Having reached our goal of Keyword Enlightenment we know that Google’s Analytics and most SEO Vendor Reports are feel-good reporting and not the real world. We also now know that if our website consistently ranks #1 for a keyword, then visitors reported in our analytics is the most accurate measure of Search Volume for that Keyword.

Coming soon, in Part II of this series, we will take a look at the accuracy of Search Rank Reporting in Google Search Console.

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The Simple How To Measure Conversions and ROI

HARTENSTINE Search Engine First Marketing Measuring your ROI and determining your advertising spend does not have to be overly complicated if you just need a back-of-napkin estimate. Here is the easiest way you can get the numbers you need to start making better decisions about the money you spend online.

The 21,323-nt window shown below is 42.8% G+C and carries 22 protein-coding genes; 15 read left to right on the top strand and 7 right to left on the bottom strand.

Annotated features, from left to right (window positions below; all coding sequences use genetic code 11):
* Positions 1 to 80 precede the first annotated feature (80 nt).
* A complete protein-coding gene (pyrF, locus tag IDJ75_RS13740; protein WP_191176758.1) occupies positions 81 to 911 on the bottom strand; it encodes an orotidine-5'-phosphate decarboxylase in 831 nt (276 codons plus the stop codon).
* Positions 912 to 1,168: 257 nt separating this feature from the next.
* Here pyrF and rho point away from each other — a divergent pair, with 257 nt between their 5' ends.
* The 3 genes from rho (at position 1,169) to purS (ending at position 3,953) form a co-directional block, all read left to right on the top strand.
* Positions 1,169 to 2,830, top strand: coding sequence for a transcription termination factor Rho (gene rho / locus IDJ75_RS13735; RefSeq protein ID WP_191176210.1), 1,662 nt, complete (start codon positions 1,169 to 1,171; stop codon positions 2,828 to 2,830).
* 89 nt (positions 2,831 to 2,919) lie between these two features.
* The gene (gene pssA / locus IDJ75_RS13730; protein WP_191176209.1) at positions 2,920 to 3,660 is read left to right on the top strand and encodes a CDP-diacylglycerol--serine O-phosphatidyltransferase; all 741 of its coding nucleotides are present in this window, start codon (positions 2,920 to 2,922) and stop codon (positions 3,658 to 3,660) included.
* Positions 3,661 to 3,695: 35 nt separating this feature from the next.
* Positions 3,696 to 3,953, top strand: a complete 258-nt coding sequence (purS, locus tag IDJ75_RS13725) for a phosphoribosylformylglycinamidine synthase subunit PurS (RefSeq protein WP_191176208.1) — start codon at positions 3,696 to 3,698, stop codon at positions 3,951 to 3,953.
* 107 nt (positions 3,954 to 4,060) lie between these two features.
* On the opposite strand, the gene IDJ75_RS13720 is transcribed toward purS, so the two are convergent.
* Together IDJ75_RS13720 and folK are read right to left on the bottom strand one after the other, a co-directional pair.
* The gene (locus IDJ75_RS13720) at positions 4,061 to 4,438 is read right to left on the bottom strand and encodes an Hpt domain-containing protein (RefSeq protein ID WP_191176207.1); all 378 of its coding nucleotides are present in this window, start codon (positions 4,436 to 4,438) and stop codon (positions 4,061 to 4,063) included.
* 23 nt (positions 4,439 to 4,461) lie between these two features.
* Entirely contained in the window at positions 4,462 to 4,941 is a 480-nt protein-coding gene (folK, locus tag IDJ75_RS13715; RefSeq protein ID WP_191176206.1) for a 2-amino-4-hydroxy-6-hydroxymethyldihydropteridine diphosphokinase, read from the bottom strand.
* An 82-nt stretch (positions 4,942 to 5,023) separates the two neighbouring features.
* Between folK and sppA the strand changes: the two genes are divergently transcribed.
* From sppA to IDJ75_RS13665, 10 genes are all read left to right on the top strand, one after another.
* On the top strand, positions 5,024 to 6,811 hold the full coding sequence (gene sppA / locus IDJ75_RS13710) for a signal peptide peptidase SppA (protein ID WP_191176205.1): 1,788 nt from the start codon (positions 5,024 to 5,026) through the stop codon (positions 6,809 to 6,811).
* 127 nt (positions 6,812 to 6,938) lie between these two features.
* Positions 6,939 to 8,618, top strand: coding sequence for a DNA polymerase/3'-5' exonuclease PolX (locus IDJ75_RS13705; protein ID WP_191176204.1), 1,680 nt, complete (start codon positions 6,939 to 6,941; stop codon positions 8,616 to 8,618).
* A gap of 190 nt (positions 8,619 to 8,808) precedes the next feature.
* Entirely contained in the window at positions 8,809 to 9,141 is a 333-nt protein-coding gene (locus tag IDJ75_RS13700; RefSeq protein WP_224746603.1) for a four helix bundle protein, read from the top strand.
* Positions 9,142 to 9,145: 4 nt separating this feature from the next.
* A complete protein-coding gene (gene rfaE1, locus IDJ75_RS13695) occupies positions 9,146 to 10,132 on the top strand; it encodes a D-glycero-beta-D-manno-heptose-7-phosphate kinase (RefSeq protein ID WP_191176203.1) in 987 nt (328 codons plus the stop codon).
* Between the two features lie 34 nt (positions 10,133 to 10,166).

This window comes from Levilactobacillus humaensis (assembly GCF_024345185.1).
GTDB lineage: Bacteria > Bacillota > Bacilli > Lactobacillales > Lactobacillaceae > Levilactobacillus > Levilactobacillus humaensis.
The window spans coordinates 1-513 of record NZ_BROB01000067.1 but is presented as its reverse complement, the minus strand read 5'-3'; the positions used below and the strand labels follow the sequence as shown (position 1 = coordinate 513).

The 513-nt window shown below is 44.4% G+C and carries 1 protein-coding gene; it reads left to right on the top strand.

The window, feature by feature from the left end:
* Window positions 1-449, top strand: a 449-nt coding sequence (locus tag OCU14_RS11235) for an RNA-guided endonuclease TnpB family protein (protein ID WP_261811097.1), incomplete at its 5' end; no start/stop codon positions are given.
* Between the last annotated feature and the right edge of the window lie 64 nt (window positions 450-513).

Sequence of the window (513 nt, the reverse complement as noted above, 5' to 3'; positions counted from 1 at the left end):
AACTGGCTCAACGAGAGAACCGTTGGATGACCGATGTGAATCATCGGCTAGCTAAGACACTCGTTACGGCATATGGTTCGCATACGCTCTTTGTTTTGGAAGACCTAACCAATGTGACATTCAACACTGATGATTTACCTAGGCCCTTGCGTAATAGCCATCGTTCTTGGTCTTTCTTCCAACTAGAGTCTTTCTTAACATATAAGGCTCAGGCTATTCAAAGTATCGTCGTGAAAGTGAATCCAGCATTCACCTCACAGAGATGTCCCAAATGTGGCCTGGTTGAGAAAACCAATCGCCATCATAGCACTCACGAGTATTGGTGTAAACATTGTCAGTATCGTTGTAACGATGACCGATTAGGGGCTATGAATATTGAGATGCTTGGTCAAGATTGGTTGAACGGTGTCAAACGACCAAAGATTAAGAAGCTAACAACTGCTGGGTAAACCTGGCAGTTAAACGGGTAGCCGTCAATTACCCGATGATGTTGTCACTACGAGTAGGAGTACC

Open your Google Analytics (GA) and create a Goal from a Product (page) to a Lead form. Wait a week or whatever time-frame you think will give you a good sample. Then look at your GA Acquisitions > Sources. You should see something like this.

measure roi

In this view, the Goals we have setup clearly illustrate the quantity and quality of leads each source produces.

Back-of-napkin we can immediately see a dramatic differential between the Quality of Organic visitors versus our paid sources. If your report looks similar, you are asking “Why are we not budgeting more to acquire more Organic Traffic since those visitors are far more productive?”

Expedience
  1. Most businesses do not think about Organic visitors as something they can get more of (quickly).